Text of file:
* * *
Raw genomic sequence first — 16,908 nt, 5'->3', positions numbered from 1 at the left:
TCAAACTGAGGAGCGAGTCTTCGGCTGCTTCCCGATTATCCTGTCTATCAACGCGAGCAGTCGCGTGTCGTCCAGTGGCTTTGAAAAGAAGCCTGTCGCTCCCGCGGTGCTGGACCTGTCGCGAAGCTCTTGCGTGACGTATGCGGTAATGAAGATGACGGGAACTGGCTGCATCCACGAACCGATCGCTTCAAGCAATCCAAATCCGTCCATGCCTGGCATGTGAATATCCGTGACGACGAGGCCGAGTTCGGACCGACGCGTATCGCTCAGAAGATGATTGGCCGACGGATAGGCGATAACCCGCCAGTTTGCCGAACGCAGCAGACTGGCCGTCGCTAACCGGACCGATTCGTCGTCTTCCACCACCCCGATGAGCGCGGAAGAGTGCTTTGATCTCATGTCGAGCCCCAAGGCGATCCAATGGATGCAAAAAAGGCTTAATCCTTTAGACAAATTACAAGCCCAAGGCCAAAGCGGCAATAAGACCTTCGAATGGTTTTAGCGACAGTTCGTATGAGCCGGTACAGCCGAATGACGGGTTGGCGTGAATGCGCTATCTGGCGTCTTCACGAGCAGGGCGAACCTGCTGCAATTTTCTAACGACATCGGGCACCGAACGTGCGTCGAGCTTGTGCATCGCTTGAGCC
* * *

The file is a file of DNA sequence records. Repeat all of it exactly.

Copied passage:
Raw genomic sequence first — 16,908 nt, 5'->3', positions numbered from 1 at the left:
TCAAACTGAGGAGCGAGTCTTCGGCTGCTTCCCGATTATCCTGTCTATCAACGCGAGCAGTCGCGTGTCGTCCAGTGGCTTTGAAAAGAAGCCTGTCGCTCCCGCGGTGCTGGACCTGTCGCGAAGCTCTTGCGTGACGTATGCGGTAATGAAGATGACGGGAACTGGCTGCATCCACGAACCGATCGCTTCAAGCAATCCAAATCCGTCCATGCCTGGCATGTGAATATCCGTGACGACGAGGCCGAGTTCGGACCGACGCGTATCGCTCAGAAGATGATTGGCCGACGGATAGGCGATAACCCGCCAGTTTGCCGAACGCAGCAGACTGGCCGTCGCTAACCGGACCGATTCGTCGTCTTCCACCACCCCGATGAGCGCGGAAGAGTGCTTTGATCTCATGTCGAGCCCCAAGGCGATCCAATGGATGCAAAAAAGGCTTAATCCTTTAGACAAATTACAAGCCCAAGGCCAAAGCGGCAATAAGACCTTCGAATGGTTTTAGCGACAGTTCGTATGAGCCGGTACAGCCGAATGACGGGTTGGCGTGAATGCGCTATCTGGCGTCTTCACGAGCAGGGCGAACCTGCTGCAATTTTCTAACGACATCGGGCACCGAACGTGCGTCGAGCTTGTGCATCGCTTGAGCC